“We were very pleased with the way the meeting went,” says Dwyer. “Attendance was strong, especially in light of the power, gasoline, wind, snow and flight cancellations. Bill Yanek and Urmilla Sowell led with very strong presentations on GANA activities and technical and advocacy efforts. An open forum session followed including a discussion of topics suggested by the attendees ahead of time. One particularly interesting topic was a discussion among the fabricators, a curtainwall consultant and a design professional concerning specifications, standards and resolving disputes.”

In addition, Chris Barry, director of technical services with Pilkington North America (who is retiring at the end of this year), was also a presenter and was recognized for his years of service to the glass industry. An avid tennis fan, those in attendance took the opportunity to present Barry with a Wimbledon tennis towel.

“Chris, always a fantastic speaker, was at the top of his game, with his presentation on insulating glass edge seal stress in double and triple IG units including gas and coatings in various sizes,” says Dwyer.

Speaking of the entire program, Dwyer adds, “several of the attendees told me they got a lot out of the meeting. I know I sure did.” For next year, GANA is tentatively planning to hold roundtable events in the Northeast and Northwest.

Talking with Tracy Rogers, 2013 GANA President
By Kaitlan Mitchell

Over the course of his eight year tenure with the Glass Association of North America (GANA), incoming GANA president Tracy Rogers looks to continue the association’s efforts to spur positive industry change for 2013. Rogers, director of industry relations and advanced technology at Quanex Building Products, is chairperson of the marketing committee as well as a member of the association’s energy committee. In addition, Rogers is a part of the Insulating Glass Manufacturers Alliance (IGMA) where he helped develop guidelines for the use of capillary tubes in insulating glass units.

USG: What are some of your goals/projects you will be working on for next year as GANA’s president?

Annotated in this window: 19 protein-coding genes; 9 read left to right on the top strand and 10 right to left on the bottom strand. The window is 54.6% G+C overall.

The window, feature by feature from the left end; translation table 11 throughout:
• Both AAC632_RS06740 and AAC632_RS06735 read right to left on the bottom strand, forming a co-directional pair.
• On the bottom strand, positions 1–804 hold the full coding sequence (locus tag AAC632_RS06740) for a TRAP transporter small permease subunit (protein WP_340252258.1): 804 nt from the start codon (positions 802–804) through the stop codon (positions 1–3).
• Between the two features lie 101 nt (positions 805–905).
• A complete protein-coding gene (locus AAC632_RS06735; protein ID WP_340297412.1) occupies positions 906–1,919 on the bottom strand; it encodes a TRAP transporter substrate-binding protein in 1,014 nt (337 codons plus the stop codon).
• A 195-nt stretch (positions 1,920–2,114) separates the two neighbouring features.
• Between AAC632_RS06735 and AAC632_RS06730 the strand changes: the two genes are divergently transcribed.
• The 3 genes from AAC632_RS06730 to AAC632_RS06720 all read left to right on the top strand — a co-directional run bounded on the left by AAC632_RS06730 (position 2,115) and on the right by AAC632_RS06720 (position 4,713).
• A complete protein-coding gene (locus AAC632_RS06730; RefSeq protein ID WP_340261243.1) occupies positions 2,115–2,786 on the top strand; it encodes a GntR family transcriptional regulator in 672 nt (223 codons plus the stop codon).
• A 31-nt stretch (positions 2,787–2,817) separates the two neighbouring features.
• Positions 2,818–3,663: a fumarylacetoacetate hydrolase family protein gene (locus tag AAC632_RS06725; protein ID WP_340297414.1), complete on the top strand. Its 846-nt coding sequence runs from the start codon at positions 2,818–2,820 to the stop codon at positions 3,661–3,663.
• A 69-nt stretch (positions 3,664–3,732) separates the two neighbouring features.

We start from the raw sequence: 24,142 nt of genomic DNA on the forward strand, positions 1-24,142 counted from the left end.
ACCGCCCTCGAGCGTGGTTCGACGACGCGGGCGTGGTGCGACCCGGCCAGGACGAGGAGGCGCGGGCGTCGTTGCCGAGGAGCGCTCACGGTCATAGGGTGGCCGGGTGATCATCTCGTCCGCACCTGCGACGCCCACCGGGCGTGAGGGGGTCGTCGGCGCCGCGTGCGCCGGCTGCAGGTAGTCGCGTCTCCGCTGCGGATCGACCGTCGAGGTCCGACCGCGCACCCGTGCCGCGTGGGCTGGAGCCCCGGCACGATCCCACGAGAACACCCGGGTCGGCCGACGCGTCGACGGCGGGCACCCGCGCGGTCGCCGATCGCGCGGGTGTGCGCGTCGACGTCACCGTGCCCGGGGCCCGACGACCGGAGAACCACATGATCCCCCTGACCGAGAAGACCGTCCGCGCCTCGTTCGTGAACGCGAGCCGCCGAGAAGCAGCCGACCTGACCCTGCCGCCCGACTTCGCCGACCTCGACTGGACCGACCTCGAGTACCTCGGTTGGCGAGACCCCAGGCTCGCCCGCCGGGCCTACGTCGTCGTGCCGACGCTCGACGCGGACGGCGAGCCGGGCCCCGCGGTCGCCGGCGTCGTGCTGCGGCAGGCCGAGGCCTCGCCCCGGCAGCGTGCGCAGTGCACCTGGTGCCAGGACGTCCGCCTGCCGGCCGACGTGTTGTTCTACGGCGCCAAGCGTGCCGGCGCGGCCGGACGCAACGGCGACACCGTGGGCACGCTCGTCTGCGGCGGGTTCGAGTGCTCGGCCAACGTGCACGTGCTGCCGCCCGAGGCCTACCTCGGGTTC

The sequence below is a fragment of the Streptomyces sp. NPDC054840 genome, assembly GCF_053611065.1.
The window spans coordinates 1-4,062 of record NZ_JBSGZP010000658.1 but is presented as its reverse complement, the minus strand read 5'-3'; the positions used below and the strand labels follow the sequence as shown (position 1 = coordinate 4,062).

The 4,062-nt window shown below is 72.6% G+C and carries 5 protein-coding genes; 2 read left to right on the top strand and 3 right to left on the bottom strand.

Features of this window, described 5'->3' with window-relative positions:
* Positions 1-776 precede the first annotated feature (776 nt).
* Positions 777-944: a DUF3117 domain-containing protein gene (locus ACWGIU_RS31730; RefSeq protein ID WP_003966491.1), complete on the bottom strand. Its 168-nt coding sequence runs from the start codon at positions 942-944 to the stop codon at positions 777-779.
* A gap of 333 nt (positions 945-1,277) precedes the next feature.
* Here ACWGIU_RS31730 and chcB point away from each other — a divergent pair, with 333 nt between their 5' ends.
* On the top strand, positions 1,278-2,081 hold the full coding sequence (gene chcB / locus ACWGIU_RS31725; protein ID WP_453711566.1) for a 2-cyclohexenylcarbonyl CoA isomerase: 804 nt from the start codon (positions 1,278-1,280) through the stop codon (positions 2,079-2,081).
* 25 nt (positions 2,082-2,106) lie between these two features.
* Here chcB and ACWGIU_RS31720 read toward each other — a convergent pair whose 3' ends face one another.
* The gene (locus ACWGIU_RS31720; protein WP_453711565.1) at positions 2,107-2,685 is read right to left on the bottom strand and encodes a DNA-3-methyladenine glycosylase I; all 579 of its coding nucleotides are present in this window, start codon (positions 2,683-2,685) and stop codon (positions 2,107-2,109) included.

TR: Next year I’ll primarily be tied up as the incoming president and that goes hand-in-hand with the marketing committee. One of the challenges associations in our industry face is trying to differentiate yourself and displaying your value to members. That’s on the top of our list, to really create an understanding so when someone hears “GANA,” [that name] is recognized as being the source of blank, and now we have to fill in that blank. Obviously it’s a source of information for glass and a source of information for networking but now we really need to establish what is that Coke brand that everyone immediately recognizes and then sees why they should be a member and why they should really participate.

USG: Why do you believe it’s important for industry members to be involved with GANA?
TR: There’s a sustainable amount of influence that the association provides within the industry from the code side, the technical side and the information that’s being provided to glaziers and architects. It’s an extremely valuable organization. Internally we understand that. Now we just have to be sure everyone grasps its value as well.

USG: I know GANA organizes several meetings each year. What are some details of these upcoming events to which the industry can look forward?
TR: We have our annual meeting coming up in January. This was actually rebranded as the annual meeting, and was previously known as Glass Week. This will be our second annual meeting, which will take place in Coronado, Calif. One of the big things we focus on is getting speakers in for luncheons on the economic and technology side. Next year’s schedule is filled with the hard work that goes into the different divisions and committees. For example, you have the Glazing Industry Code Committee (GICC), a committee of GANA, which is going into the next round of international codes. Our energy division is currently working on the International Energy Conservation Code (IECC) in regards to 90.1, the building code and ASHRAE 189.1, the green code. You’ve got eight different divisions working on a multitude of issues.

USG: What are you looking forward to the most as the incoming president?
TR: Well I hear you get a better room in the hotels … but seriously, it’s really a joint effort. The president is a position that is dependent on everyone else in the organization, particularly the board of directors and the executives. It takes everyone to determine the direction the organization is going to take. I don’t see anything substantially different from the activities I have to take on now.